After I did all my preparations on the first potentiometers it was time for a new challenge. The old radio only used 2 potentiometers, so I had to find a new solution for my last potentiometer (I need one for volume, bass and treble).
The axis previous function was to change the frequency for choosing channels. I used a table grinder to get a nice V-shape to fit my potentiometers notch.
As described in the previous step I wanted to use this one as it is. After putting it back I had plenty of place to solder the wires in place. I used my multi meter to check for resistance to make sure the 2 wires make contact in “on” position.
Step 5: Wires, Wires an More Wires
Pretty straight forward step. The only thing important is to get the order of the wires correct, thats why I marked my breadboard with a 1 and a 6.
Step 6: Preparing the Amplifier and Hook It Up
The potentiometers in the previous steps are the original potentiometers from the amplfier I am using. I desoldered them using my soldering iron and desolder pump. To clean the connections I used a desolder wire to make sure all tin residue is gone.
I did the same thing for the on/off button, line-in socket and power socket (will use that for a small portable bluetooth speaker I will build after this project).
In the next picture, you find the power supply for the amplifier. I placed the parts on the old electronic body. I needed to drill a few extra holes.
Soldering wires again
All the places that contained a component, now contains a few wires. I had to make sure the order of the potentiometers was correct. The rest was not that hard. I now ended up with a working amplifier with “new old knobs”!
Step 7: Adding Bluetooth Functionality
Before i get into this i want to thank user Barry_L for his help, explanation, and advice regarding Bluetooth chips and how to use them. Check his Instructables if you are looking for places to buy a KRC-96B for example.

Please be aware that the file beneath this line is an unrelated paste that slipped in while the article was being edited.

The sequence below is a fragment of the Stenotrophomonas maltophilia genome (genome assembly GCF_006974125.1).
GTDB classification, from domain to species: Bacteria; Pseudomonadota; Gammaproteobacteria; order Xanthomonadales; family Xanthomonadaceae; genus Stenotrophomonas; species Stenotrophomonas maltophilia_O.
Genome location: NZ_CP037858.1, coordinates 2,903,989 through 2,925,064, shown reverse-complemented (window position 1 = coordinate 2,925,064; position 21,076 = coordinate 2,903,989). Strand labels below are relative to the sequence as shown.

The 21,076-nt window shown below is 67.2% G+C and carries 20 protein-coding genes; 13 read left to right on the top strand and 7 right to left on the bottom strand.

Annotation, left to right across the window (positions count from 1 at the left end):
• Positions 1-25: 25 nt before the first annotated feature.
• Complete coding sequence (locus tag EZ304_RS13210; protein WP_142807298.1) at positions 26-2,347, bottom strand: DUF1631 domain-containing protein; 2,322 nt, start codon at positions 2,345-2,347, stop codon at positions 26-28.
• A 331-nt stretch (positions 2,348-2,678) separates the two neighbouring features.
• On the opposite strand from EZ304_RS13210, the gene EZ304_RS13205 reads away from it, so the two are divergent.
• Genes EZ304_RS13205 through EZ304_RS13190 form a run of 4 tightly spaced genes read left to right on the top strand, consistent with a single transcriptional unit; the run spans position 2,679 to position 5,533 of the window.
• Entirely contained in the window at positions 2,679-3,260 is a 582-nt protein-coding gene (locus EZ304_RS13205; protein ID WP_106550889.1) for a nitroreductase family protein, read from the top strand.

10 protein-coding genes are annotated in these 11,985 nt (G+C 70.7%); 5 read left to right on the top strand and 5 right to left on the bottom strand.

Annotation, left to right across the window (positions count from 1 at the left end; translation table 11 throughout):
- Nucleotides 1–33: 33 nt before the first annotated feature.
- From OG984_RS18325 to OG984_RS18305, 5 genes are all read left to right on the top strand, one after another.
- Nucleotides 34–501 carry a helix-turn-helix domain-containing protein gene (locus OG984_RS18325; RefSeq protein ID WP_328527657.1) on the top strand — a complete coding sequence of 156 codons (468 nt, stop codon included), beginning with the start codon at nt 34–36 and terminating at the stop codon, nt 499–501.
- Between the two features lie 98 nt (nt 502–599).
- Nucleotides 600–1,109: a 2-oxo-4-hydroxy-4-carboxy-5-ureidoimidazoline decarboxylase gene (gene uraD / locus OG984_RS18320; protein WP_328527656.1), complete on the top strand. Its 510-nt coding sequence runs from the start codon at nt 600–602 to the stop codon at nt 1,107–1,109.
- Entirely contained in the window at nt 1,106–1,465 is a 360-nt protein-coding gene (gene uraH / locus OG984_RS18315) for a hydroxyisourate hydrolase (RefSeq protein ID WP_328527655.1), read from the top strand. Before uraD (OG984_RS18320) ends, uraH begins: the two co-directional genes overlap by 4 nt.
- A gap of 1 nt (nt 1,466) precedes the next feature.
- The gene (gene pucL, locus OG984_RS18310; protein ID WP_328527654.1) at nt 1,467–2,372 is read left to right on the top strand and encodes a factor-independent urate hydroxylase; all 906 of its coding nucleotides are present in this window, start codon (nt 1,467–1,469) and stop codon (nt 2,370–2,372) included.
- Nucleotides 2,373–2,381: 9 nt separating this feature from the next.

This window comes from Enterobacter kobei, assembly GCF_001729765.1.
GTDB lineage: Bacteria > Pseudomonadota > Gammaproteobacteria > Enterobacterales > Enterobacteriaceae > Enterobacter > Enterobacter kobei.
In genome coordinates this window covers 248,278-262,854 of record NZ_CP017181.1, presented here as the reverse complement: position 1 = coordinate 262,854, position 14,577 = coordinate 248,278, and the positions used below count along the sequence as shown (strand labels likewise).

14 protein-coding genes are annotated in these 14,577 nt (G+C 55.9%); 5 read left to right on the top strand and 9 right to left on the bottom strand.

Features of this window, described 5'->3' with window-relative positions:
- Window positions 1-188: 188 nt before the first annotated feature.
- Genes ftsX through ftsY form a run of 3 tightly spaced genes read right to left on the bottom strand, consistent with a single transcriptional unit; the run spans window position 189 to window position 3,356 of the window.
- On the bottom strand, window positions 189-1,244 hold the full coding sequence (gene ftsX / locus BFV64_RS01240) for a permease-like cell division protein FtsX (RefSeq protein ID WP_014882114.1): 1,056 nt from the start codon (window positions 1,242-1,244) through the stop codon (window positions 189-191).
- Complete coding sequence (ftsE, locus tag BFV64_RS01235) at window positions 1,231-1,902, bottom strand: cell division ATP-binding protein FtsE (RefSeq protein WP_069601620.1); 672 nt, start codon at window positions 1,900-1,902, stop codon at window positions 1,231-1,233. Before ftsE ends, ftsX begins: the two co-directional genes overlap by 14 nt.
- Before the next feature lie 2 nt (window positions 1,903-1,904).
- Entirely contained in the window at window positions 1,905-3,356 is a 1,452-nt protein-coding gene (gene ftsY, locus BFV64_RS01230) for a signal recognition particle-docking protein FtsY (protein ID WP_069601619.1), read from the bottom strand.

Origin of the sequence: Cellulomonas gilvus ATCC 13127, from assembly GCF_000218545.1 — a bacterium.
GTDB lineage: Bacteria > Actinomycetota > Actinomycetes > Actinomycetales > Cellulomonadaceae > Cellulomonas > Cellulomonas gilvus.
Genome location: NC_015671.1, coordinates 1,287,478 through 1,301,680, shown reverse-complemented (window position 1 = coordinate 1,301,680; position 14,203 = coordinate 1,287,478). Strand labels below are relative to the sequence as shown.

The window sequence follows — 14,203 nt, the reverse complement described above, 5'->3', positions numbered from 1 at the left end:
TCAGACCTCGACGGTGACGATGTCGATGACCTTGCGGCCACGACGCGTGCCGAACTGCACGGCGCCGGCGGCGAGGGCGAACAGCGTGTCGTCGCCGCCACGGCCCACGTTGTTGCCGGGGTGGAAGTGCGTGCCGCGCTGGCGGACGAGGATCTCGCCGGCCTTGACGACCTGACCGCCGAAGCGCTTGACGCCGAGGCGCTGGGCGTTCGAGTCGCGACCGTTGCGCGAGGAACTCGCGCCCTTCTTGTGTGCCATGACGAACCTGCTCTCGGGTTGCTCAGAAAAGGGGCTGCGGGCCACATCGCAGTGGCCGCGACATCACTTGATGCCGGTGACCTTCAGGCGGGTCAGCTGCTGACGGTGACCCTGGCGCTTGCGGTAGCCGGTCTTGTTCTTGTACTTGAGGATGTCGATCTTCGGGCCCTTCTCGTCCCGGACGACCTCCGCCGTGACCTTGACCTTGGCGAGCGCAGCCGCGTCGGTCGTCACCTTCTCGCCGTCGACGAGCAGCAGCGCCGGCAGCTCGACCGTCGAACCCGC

For this project, I used a KRC-86B. This module operates between 3V and 5V, the only problem that my power supply provided 14V. I used a simple USB cigarette lighter as a step down converter to bring the 14V back to 5V. The picture of the cigarette lighter is an indication of the part needed, it is not the actual part I used.
Hook it up
Since it was a bit of a struggle for me to find good examples of how to hook this module up, I drew a schematic to make it more clear.
You can also add some buttons if you want (for next/prev song etc.) check the KRC-96B datasheet for more information. Wires I used are VCC, GND, AGND, OUTL and OUTR, so you need to solder 5 cables.
I found out I had to put a jack plug in the aux out to make it work. I used a cut plug from some old headphones, maybe this note helps some people in trouble.
Step 8: Fixing the Wood and Painting It
My plan was to sand the whole body and oil it. Unfortunately, it had some nasty damage on its upper left corner and had to glue one joint again.
Sanding and filling
In the process of sanding some of the veneer came loose or was so thin at some places, so we decided to give it a paint job. We still wanted to retain it’s old look, but some reparations had to be done. I used some filling primer to reconstruct the wood.
My girlfriend wanted to apply the first layer of paint. After that we went into a process of adding paint, sand it lightly, clean it, paint it again. After continuing this process 3 times we are done painting, finally! Curious about the result?
Step 9: Puting It Back Together
While I was enjoying the last steps in the process I totally forgot about documenting at the end of it all, this one picture tells enough of the process right? I also added 2 tweeters for high tones. For now, they are not mounted next to the big woofer, because I don’t have the right drill.
Step 10: Final Result!
I am pretty proud on making this project. I ended up with a fully functional Bluetooth radio for my girlfriend. I want one too!